You should truly count yourself luck if you have food on the table, a roof over your head and that you are in good health. If you are in this position then you are blessed and should live your life to the fullest.
Throughout the world there are millions who would give their right arm to be in similar circumstances for just one day. Sadly, there are numerous people born with disabilities that make it impossible for them to do this.
Lucy Parke is one such individual.
The energetic, brave 8 year old passed away earlier this week, after suffering Hutchinson-Gilfords Syndrome, most commonly known as Progeria.
Little Lucy was diagnosed with her condition shortly after she was born in 2009.
Lucy Parke died surrounded by her family in her home in Northern Ireland on New Year’s Day, reports The Daily Mail.
Her parents, Stephanie and David, were completely crushed.
“We have lost our precious Lucy. Her body was weak but her heart was strong. Her love for life and wonderful smile made us proud to be her parents,” the family told Belfast Live.
Hutchinson-Gilford progeria syndrome (HGPS) is an extremely rare hereditary disease that affects the skin, musculoskeletal system, and vasculature. HGPS is characterized by signs of premature aging. It is an extremely aggressive disease.
HGPS causes sufferers to age at a rate 10 times faster than normal.
It is a very rare disease that affects roughly one newborn in every 8 million.
Children who are diagnosed with the genetic condition can very often look completely normal at birth. Most cases are diagnosed between the age of 18-24 months when their aging begins to accelerate.
Symptoms often include burning body fat unusually quickly, hair loss, and slow, inhibited growth. The average life expectancy for sufferers is around 13 years.
A life worth remembering
Little Lucy was laid to rest in a small patel pink casket, sporting a rainbow on the front. Her loving father was one of the people that carried her tiny casket.
Her parents are now encouraging people who want to show their support to donate to Northern Ireland’s Children Hospice and other local organisations. These organisations were the ones there to help Lucy during her short life.
Tributes flooded social media for the little girl who touched so many hearts throughout the world. She has been well-known in Northern Ireland for many years.
Catherine Campbell, who’s writing a book about Lucy, has interviewed her mom Stephanie.
“She was beautiful in every way, but had the premature aging condition Progeria, and fought bravely against the effects it had on her tiny body these past eight years,” Catherine says.
The author continues:
“Lucy is now free from pain and limitation, but please pray for her wonderful family who are devastated by her passing. I am so blessed to have met this amazing little girl, and feel Stephanie and David’s pain very keenly today.”
Lucy was born on November 10th 2009. At the tender age of 4 months she had to endure a hip operation. She also suffered from problems in her knees and ankles.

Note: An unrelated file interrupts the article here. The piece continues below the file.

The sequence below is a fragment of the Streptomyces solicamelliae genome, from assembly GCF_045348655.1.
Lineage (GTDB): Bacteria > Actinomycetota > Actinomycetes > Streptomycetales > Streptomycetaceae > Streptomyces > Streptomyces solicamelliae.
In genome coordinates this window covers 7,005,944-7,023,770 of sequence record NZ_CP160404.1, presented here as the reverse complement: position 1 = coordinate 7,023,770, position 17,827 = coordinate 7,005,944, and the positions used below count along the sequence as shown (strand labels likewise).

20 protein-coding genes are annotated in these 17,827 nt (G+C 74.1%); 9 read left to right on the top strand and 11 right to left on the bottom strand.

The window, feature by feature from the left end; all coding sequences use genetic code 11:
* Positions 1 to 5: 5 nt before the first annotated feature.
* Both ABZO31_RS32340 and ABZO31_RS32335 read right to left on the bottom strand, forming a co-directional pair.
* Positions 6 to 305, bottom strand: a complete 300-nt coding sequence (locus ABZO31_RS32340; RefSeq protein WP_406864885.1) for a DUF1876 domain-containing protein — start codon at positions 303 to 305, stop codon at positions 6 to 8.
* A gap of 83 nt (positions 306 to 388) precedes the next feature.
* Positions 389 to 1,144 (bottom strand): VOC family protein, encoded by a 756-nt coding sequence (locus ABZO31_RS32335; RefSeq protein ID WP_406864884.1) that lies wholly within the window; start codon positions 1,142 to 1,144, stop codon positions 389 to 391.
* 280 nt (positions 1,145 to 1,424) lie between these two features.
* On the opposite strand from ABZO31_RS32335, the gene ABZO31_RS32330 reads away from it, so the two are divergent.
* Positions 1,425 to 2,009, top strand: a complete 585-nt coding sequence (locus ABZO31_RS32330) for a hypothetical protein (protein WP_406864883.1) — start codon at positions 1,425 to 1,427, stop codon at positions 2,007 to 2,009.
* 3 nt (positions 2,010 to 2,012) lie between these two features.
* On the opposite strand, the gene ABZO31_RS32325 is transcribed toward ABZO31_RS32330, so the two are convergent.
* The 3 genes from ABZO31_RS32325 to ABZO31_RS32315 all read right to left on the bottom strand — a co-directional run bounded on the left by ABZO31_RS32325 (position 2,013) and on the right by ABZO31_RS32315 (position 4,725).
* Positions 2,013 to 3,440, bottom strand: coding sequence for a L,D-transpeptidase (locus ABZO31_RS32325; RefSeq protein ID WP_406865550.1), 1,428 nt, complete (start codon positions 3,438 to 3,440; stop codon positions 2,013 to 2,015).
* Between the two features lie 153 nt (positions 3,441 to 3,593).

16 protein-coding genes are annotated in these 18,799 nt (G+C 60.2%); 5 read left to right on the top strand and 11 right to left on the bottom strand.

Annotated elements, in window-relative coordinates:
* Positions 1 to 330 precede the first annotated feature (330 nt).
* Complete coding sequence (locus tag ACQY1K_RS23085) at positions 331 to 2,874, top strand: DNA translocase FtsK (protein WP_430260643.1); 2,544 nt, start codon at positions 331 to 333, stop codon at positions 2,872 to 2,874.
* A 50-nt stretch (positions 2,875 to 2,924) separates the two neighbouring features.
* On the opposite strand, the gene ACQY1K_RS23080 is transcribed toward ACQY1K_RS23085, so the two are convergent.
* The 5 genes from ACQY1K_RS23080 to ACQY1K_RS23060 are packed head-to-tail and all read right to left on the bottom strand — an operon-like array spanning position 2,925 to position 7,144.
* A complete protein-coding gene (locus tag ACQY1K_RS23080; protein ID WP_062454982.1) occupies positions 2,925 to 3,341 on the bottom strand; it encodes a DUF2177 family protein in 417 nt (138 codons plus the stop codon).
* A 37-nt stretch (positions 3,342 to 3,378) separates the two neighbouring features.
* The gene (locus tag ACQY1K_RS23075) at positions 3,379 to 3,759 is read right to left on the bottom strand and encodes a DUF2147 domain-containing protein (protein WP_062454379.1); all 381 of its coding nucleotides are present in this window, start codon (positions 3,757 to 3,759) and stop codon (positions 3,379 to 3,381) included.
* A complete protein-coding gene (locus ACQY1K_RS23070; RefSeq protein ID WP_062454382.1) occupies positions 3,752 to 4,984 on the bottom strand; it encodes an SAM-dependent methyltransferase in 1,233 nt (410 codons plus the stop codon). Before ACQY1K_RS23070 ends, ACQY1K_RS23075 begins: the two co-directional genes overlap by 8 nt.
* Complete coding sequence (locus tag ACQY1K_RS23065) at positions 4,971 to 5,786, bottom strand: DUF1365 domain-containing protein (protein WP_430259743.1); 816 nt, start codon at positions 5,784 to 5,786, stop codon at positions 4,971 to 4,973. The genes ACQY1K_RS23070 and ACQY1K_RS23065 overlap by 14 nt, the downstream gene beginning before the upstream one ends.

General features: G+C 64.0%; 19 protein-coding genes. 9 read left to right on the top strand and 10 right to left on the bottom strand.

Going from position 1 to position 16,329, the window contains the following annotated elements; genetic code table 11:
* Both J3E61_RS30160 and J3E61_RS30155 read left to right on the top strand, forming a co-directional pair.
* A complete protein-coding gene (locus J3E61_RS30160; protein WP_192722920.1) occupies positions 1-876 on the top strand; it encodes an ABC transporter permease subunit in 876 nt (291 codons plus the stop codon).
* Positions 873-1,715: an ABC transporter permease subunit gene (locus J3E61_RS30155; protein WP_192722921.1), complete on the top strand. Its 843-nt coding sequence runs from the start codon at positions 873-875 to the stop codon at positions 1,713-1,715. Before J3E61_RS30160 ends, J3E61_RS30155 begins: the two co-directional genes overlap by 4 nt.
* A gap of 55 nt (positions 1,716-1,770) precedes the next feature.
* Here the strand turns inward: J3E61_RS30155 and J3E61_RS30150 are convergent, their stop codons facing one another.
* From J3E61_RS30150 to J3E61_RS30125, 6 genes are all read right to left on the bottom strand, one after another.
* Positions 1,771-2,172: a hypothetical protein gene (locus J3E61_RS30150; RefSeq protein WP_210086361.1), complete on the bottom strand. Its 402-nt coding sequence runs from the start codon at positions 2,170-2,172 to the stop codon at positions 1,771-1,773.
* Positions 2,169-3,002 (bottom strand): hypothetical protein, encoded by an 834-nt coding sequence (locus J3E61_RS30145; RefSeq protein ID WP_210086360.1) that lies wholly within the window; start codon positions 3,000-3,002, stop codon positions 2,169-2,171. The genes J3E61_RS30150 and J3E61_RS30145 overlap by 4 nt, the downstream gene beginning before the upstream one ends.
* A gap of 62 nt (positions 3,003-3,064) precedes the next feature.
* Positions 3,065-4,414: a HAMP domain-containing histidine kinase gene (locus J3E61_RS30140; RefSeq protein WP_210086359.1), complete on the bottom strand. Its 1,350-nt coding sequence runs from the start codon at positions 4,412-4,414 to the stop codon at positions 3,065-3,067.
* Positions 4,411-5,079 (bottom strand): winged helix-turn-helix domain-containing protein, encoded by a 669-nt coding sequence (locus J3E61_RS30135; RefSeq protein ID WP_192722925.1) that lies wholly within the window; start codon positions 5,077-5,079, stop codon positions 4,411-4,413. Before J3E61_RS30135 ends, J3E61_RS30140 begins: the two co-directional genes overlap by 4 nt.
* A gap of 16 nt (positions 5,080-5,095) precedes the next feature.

Her parents became concerned with her lack of appetite and noticed she was gaining no weight. At 9 months of age, Lucy was diagnosed with Hutchinson-Gilfords Syndrome.
Despite her debilitating disease, she was a little girl who was full of life. She was like any other child and loved to sing and play with other children.
Heart problems and arthritis plagued her and prevented her from growing up alongside her classmates and friends.
Stephanie Parke, Lucy’s mom, tried to help her daughter meet other children with the disease.
“We have been to two reunions in England, October 2011, and Italy, December 2012, with the European Family Circle and we are going to one in England in August for six days. It’s a good opportunity for Lucy to meet other children like her and have the same limitations. She is very shy but when she gets to play with other children she comes out of herself,” Stephanie told Down Recorder.
The family also founded the Lucy Parke Progeria Fund shortly after Lucy was diagnosed in 2010. Their goal was to raise funds for Lucy’s medical treatment.
“We are very grateful to everyone who has helped her financially and in prayer over the years. At the minute there is no type of treatment, but the Progeria Foundation are trying to find a cure. Because there are so few children in the world there is limited research able to be done,” Stephanie explains.
Lucy spent long hours attending hospital appointments, but apart from that she lived a relatively good life, up to the stage before her condition took a turn for the worse.
Her loving parents, David and Stephanie, were in constant contact with doctors from Progeria Research Foundation in the USA and France, to try and find out if there were any natural remedies to help prolong Lucy’s life.
Sadly, nothing could be done to help.
Stephanie and David endured every parent’s worst nightmare. But they refused to let the negatives overshadow all the joy that Lucy brought to the world.
“Lucy was sent to us for a reason and we thank God for her daily. She has enlightened our family and we have grown closer to God and stronger in our faith because of her. She has changed our lives and will continue to impact the lives of so many others in Northern Ireland and throughout the world,” Stephanie says
We have Lucy and her family in our thoughts and prayers – nobody should have to go through this ordeal in life.
Lucy’s memory will always live on and bring continue to bring light to the world.
Please SHARE Lucy’s touching story with family and friends and honor this beautiful little angel who had such a strong heart. May she rest in peace!